OK Harris Shows Elke Albrecht, Richard Hanson, Bruce Thurman, Ken Morgan, Matthew Murray

Sat Jan 15 2011:  OK Harris rounded up five artists for its New Year show, which opened yesterday afternoon as crowds thronged Soho streets.   If any wondered what the name of the gallery meant, the answer is nothing more than a label for the legendary gallery: it was pulled from the air by founder Ivan C. Karp of Leo Castelli in 1969, when he founded what has long been Soho’s most notable showcase.

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POST PUBLICATION UPDATE:  THIS ARTIST OFFERING COURSE AT FARMINGTON VALLEY ART CENTER APRIL 13-15:

NEW this Spring! ‘The Process of Abstraction’ illustrated by Elke Albrecht

Understand abstraction in a personal way then identify and communicate with emotional responses to subject matters.  Be guided to explore your own abstract aesthetic and create a clear visual statement with your work. Learn to create in a critical yet generous and productive way.Teaching privately  her entire career, Elke currently works with acrylics and favors layered brushstrokes, often in subtle contrast of whites.  Her work has  been exhibited at OK Harris Gallery, New York  City, Ceres  Gallery  and the Uta Scharf Gallery, New York/Berlin.  Her work has  also been included worldwide in many private collections  including The Owings Gallery, Santa Fe, NM
Lecture – Drezner Gallery, Wednesday, April 13, 6:00 – 8:00 p.m.
Workshop – Thursday and Friday, April 14 & 15, 10:00 a.m. – 4:00 p.m.
TUITION: $240. Materials NOT included. Limited seats available.
Farmington Valley Arts Center FVAC 25 Arts Center Lane, Avon, Connecticut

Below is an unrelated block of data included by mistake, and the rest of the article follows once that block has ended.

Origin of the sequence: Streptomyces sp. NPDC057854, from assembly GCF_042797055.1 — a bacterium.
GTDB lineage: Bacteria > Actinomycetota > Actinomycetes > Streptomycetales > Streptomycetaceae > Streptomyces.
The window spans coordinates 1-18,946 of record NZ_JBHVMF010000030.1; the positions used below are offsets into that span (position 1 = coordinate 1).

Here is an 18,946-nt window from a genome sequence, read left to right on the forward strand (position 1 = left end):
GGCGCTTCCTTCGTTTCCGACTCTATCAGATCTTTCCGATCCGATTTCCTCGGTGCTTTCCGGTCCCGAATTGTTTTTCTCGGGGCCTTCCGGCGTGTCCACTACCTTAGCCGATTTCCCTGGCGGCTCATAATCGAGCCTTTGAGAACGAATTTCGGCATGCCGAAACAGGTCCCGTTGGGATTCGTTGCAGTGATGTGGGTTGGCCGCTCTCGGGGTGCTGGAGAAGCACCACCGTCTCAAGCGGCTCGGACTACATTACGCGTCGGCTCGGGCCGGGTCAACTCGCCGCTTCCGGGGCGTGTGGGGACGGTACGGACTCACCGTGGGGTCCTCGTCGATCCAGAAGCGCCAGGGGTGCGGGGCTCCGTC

860.678.1867 Additional information:FVArtsCenter@gmail.com
UPDATE: These classes came off well, as AvonPatch reported: http://avon.patch.com/articles/abstract-artist-advises-be-radical

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We found Elke Albrecht‘s ultra subtle abstracts particularly compelling, with her rows of four small red and white tiled collages against a grey background and framed, and of eight or nine large white canvases, emanating a palpable aesthetic force from their subtle, sotto voce variations.   All of them spoke for the nature of this artist as one driven (“impelled” in the word of gallery owner Karp) by an ineluctable inner force to create these external voicings of her intriguing psychological interiors.   The delicacy of the light grey and white tones of the row of larger canvases proved hard for a small camera to capture with the right white balance and contrast against the white walls of the gallery (click to enlarge for a slightly improved viewing).

Here is Elke standing in front of one of her larger canvases, which need to be mouse clicked to enlarge the image and discern the details of the canvas, though barely: